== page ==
I Wish I Hadn’t Wished It Away

Disclaimer: The following post is fiction… Mostly. Our kids are three and one. I wrote this to remind myself that even though there are challenging moments with my little ones, time is tricky and goes more quickly than I ever thought possible. I plan to reread this on those days I find myself wishing it away.

Today, my toddler threw a car tantrum so epic that it took everything in my power to remain focused on the road. She woke up the baby, who’d been napping a mere fifteen minutes, eliciting a cacophony of cries and screams from the back seat. I wish there was a sound-proof partition in my car. I wish time would just go faster.

I look in the rear view mirror and two middle schoolers are sitting where my babies once did. They look so grown up, yet their features are familiar. The little round faces I’d grown so accustomed to have been replaced by thinner ones with higher foreheads and sharper cheekbones. Leftover peanut butter and strawberry juice are no longer lingering in the corners of their mouths. I drop them off at soccer practice, and remember how we used to laugh as they toddled after the long-deflated colorful play-ball in our backyard. I wonder aloud if it’s still buried in the garage somewhere (and ask myself why food never failed to appear on their baby faces even though I always wiped them after lunch.) How did they get so big so fast?

We put off nighttime potty training with our oldest because she’s always been a poor sleeper, but we finally started recently. Last night, I asked her to please be quiet so we didn’t wake up her baby sister. She continued to speak in toddler-whisper – the language of the loud – and the baby began to cry. I wish I was on a tropical island, sleeping peacefully in a luxurious hotel bed. I wish this phase would just end.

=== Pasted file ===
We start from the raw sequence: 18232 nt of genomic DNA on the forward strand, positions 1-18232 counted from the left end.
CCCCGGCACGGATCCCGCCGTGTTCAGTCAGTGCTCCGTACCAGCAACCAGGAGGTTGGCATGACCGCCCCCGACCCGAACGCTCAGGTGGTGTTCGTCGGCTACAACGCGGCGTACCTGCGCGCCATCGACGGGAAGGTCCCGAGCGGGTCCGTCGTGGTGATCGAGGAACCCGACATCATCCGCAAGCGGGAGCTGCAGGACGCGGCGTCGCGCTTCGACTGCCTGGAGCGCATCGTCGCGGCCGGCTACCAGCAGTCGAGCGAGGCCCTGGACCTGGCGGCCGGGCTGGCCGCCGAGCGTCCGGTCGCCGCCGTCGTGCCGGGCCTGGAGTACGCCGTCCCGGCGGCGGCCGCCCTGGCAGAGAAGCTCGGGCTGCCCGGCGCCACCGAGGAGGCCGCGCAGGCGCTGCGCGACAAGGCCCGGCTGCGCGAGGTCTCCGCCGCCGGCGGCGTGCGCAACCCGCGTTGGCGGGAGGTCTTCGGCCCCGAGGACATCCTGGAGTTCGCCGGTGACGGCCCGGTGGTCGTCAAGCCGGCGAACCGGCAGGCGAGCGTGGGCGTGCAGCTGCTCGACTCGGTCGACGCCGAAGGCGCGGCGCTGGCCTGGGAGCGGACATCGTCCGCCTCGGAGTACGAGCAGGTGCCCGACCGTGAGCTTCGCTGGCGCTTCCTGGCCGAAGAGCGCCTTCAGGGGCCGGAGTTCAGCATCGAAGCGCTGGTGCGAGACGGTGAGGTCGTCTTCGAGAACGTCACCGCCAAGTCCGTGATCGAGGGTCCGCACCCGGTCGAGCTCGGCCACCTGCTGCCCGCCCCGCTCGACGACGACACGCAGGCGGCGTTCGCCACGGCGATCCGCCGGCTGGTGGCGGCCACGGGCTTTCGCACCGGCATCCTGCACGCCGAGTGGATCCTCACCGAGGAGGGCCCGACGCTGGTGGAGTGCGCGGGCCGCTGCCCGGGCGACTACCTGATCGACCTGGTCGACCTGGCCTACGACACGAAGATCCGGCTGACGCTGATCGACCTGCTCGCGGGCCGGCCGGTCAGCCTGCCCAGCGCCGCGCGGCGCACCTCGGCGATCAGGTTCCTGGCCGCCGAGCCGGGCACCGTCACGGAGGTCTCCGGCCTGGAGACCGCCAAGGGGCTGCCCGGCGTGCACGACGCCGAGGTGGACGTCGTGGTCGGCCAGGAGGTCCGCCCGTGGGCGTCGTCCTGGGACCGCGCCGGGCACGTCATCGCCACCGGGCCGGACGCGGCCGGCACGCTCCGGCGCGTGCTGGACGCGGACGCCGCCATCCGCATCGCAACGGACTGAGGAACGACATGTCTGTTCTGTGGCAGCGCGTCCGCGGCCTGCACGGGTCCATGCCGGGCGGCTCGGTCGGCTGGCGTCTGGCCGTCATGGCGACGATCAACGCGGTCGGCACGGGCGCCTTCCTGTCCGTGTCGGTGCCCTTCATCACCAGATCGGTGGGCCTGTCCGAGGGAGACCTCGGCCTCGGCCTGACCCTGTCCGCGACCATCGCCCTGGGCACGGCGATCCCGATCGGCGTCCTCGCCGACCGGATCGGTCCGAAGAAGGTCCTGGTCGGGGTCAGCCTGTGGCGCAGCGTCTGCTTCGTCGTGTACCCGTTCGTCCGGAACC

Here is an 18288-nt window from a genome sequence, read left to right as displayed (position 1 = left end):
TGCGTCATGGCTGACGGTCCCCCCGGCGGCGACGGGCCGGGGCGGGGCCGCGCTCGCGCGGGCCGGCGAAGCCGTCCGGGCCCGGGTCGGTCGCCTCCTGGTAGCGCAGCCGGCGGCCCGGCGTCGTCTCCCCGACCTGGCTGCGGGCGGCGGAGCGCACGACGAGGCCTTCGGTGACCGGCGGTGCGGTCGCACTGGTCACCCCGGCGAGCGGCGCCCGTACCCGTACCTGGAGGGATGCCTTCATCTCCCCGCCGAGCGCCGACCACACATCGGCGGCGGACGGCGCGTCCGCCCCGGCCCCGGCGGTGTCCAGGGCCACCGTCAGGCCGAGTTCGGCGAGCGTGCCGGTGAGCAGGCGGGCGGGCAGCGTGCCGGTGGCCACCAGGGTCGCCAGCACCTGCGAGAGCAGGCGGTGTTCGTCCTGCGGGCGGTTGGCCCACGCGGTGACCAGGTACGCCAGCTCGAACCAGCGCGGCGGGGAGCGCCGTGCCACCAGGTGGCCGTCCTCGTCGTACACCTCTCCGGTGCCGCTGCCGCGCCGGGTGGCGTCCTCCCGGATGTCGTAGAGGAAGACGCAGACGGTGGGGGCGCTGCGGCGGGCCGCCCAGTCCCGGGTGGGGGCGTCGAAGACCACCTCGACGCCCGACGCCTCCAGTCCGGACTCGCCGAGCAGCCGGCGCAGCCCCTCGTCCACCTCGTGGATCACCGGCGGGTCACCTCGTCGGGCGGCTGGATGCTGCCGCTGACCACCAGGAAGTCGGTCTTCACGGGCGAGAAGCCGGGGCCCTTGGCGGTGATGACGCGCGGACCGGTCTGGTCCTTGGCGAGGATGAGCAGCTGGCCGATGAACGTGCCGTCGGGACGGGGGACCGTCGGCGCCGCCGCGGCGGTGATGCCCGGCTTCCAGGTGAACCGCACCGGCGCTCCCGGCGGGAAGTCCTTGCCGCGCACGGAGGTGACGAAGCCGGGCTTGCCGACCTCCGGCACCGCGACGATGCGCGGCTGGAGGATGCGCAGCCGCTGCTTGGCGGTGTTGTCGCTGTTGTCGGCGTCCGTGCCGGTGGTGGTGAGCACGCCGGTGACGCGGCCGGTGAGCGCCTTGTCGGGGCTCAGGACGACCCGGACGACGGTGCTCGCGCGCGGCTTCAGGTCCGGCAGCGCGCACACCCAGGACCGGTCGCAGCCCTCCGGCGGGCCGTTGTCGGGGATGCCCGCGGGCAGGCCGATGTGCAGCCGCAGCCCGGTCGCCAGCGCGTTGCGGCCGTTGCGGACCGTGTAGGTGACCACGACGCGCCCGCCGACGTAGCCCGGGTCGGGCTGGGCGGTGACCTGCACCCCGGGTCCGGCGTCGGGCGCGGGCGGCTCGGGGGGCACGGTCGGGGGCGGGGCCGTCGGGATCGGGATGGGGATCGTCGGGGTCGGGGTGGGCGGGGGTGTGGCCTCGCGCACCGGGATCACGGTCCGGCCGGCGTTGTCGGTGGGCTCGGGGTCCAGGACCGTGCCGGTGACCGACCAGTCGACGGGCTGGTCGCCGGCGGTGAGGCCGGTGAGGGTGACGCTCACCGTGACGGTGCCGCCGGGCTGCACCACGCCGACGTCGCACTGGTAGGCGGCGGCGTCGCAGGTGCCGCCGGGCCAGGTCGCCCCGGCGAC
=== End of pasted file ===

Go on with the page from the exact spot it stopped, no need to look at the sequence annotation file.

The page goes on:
I wake up and look into their rooms. They aren’t in their beds yet. My heart jumps into my throat as I look at the clock. 10:30. Their curfew is eleven, and we’ve been asleep since nine-fifteen. Over-forty party animals. I lie in bed and wait patiently for the sound of tiptoeing feet padding down the hardwood hallway. As the clock turns to 10:55, I worry and I think back to when they were little. Keys jingle and I settle. In that moment, I can remember exactly how their tiny voices sounded calling out for momma. How are all those years already gone?

Our youngest had a bad dream and wants me to sleep in her bed. I agree reluctantly, knowing that her sharp elbows and knees will be digging into me while I try to rest. I nuzzle against her warm body, and hum an old Peter Gabriel tune that I used to sing to her while I was pregnant. I can no longer cradle her like I did when she was tiny, but she still fits in my arms. Her breathing steadies and slows. I linger for a while to make sure she’s asleep, and then crawl back into my own bed, exhausted. I’m too tired to function. I wish the nightly nightmares would stop. I wish this phase would just go faster.

My oldest texts me to let me know that practice is running long and they won’t be home in time for dinner. My husband and I eat together alongside two empty places at the table. I put some leftovers in two Tupperware containers and set them on the counter for when the girls get home. While searching for a blue plastic cover, I stumble upon a long-forgotten faded pink water bottle adorned with Disney princesses. A lump forms in my throat and I suddenly miss the mealtime chaos that left me frazzled and frustrated years before. Why did I ever wish the time away? 

I’m trying to pull dinner together, and two tiny, tired and hungry humans are whining and hanging on my legs. My efforts keep getting derailed by requests for goldfish crackers, milk, and blueberries. I turn on the television to try and keep them occupied for fifteen minutes while I cook, but the baby keeps climbing to the top of the furniture and the preschooler is yelling that she cannot hear her show because our neighbor is mowing the lawn. I wish they’d just let me cook. I wish they’d just stop needing me so much.